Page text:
"A good pose has a lot to do with the photographer as well but Spider-Man is a very low-to-the-ground ominously smooth flowing character and when you are posing in a way where you can be standing still but still have that 'movement' effect, that's a good pose."
At the end of the day, though, it all comes down to the person.
"The same pose by two of the same people with the same camera and angle can look similar but have completely different feelings projected. For example, one might look like Spidey is just climbing a wall and someone else can do the same pose and make it pop like he is chasing after you on the same wall."
For Grey it's all about doing something that no one has really done before. His tip for striking a good pose is to "pretty much have fun with it and don't be afraid to go beyond what your body can do without hurting yourself."
"I guess what I do to set myself apart is I try to do a pose that no one has done before. People are like whoa! Cray! How did you do that!?"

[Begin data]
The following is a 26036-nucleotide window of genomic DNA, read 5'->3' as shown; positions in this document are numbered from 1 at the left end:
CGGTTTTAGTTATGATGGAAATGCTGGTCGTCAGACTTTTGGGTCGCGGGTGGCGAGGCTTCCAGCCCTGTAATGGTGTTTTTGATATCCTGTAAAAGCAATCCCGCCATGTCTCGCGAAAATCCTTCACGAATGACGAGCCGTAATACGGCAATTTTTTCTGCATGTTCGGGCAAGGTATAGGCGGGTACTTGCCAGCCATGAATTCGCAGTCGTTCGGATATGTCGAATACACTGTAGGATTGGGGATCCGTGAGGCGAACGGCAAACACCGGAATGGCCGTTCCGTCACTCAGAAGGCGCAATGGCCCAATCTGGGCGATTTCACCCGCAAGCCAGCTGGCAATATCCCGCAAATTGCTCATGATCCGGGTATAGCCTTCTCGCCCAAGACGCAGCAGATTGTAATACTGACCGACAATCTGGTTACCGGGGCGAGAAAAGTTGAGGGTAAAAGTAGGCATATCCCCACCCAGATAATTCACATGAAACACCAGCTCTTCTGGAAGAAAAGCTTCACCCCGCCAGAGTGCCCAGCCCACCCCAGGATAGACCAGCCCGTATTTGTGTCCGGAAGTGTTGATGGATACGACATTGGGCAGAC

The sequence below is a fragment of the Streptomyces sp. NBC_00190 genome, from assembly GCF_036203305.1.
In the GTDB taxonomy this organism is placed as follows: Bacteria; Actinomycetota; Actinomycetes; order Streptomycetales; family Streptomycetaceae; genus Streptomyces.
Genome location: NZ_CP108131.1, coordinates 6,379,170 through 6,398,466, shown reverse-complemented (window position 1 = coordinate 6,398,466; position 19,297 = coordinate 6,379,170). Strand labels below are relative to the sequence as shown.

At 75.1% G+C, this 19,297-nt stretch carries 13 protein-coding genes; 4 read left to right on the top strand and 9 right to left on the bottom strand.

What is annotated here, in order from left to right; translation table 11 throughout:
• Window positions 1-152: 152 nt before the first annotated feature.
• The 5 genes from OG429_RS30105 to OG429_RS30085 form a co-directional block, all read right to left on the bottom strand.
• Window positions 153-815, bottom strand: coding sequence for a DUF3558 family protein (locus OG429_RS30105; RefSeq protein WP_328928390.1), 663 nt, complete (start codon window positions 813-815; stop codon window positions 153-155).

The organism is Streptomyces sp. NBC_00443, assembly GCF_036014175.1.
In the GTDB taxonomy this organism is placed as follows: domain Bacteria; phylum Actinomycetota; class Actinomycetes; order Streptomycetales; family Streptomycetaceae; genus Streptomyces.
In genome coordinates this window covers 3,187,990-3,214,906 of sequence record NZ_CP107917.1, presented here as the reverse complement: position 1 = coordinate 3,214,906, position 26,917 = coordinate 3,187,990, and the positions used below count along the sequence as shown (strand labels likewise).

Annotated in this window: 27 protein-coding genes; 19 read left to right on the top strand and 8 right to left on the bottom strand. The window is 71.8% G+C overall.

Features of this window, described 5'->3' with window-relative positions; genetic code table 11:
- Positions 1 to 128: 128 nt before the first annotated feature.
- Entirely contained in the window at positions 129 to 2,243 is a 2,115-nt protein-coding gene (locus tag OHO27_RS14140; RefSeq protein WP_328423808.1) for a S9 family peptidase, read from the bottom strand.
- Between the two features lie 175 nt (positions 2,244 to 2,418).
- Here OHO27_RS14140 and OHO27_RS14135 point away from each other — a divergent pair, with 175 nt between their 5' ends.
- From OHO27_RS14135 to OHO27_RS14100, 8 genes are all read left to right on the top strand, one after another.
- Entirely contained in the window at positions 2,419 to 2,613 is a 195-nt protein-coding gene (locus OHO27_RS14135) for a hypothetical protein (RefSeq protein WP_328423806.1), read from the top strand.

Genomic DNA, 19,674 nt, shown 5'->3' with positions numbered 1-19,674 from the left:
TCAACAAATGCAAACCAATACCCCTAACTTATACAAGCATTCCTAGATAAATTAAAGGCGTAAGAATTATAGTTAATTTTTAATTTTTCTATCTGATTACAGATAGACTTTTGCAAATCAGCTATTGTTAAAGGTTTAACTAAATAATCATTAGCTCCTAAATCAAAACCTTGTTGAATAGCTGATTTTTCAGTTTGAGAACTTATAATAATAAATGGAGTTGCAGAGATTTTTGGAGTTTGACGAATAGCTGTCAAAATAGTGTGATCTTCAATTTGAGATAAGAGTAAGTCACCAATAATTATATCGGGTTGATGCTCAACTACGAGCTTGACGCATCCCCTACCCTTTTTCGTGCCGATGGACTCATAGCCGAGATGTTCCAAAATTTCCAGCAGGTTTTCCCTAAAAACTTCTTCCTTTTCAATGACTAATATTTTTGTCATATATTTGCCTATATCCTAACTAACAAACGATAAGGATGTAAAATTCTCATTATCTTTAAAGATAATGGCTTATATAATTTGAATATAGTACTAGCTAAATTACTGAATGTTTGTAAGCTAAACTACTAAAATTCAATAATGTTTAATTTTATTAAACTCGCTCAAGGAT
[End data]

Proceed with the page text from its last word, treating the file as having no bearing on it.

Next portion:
They're a Fascinating Community
There are some people, for various reasons, who never take off their mask no matter what. That kind of dedication can either be to stay in character or to keep their con life and real life separate.
Grey's reasons are a lot simpler. He just wants to enjoy cons like a regular person sometimes and having people not know what you actually look like helps with that. Despite having thousands of followers on Instagram, he's kept his anonymity intact and that's come in handy from time to time.
Overall, Spider-Verse cosplayers are a very diverse and fascinating group of people. They're also immensely fun to shoot with. Snowyspidey even climbed up a sketchy ceiling for me without prompting just to get a good shot. That's some solid modeling work right there.
And there you have it. Special shout out to Grey and snowyspidey for taking the time out to talk to me. Also, props for making it look like I know what I'm doing with my camera.